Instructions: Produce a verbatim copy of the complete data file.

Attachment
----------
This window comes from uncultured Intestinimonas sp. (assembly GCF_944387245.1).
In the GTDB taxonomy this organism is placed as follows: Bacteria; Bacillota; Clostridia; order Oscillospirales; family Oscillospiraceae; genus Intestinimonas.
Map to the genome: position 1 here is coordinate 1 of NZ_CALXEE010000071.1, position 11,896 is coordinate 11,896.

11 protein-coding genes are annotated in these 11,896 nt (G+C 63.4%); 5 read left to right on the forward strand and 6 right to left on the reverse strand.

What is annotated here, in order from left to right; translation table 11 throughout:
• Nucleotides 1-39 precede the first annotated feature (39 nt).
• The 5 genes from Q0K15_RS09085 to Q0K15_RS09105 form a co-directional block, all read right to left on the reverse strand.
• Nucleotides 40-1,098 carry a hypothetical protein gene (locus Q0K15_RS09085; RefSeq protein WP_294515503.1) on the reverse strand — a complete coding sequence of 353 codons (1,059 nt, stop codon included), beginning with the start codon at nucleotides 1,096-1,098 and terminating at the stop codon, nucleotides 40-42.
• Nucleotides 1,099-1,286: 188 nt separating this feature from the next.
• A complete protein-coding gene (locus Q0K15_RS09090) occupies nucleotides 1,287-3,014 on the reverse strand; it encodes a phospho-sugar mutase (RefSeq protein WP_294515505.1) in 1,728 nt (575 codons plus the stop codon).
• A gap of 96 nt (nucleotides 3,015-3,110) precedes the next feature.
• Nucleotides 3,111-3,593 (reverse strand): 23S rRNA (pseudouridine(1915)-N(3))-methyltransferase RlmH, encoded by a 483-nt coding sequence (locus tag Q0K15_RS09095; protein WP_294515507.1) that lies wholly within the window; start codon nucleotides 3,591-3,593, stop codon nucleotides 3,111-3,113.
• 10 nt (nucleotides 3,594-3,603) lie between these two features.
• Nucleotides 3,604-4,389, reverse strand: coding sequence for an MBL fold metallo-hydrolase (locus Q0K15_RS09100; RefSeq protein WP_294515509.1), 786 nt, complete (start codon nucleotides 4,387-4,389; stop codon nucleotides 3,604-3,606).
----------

This window comes from uncultured Intestinimonas sp. (assembly GCF_944387245.1).
In the GTDB taxonomy this organism is placed as follows: Bacteria; Bacillota; Clostridia; order Oscillospirales; family Oscillospiraceae; genus Intestinimonas.
Map to the genome: position 1 here is coordinate 1 of NZ_CALXEE010000071.1, position 11,896 is coordinate 11,896.

11 protein-coding genes are annotated in these 11,896 nt (G+C 63.4%); 5 read left to right on the forward strand and 6 right to left on the reverse strand.

What is annotated here, in order from left to right; translation table 11 throughout:
• Nucleotides 1-39 precede the first annotated feature (39 nt).
• The 5 genes from Q0K15_RS09085 to Q0K15_RS09105 form a co-directional block, all read right to left on the reverse strand.
• Nucleotides 40-1,098 carry a hypothetical protein gene (locus Q0K15_RS09085; RefSeq protein WP_294515503.1) on the reverse strand — a complete coding sequence of 353 codons (1,059 nt, stop codon included), beginning with the start codon at nucleotides 1,096-1,098 and terminating at the stop codon, nucleotides 40-42.
• Nucleotides 1,099-1,286: 188 nt separating this feature from the next.
• A complete protein-coding gene (locus Q0K15_RS09090) occupies nucleotides 1,287-3,014 on the reverse strand; it encodes a phospho-sugar mutase (RefSeq protein WP_294515505.1) in 1,728 nt (575 codons plus the stop codon).
• A gap of 96 nt (nucleotides 3,015-3,110) precedes the next feature.
• Nucleotides 3,111-3,593 (reverse strand): 23S rRNA (pseudouridine(1915)-N(3))-methyltransferase RlmH, encoded by a 483-nt coding sequence (locus tag Q0K15_RS09095; protein WP_294515507.1) that lies wholly within the window; start codon nucleotides 3,591-3,593, stop codon nucleotides 3,111-3,113.
• 10 nt (nucleotides 3,594-3,603) lie between these two features.
• Nucleotides 3,604-4,389, reverse strand: coding sequence for an MBL fold metallo-hydrolase (locus Q0K15_RS09100; RefSeq protein WP_294515509.1), 786 nt, complete (start codon nucleotides 4,387-4,389; stop codon nucleotides 3,604-3,606).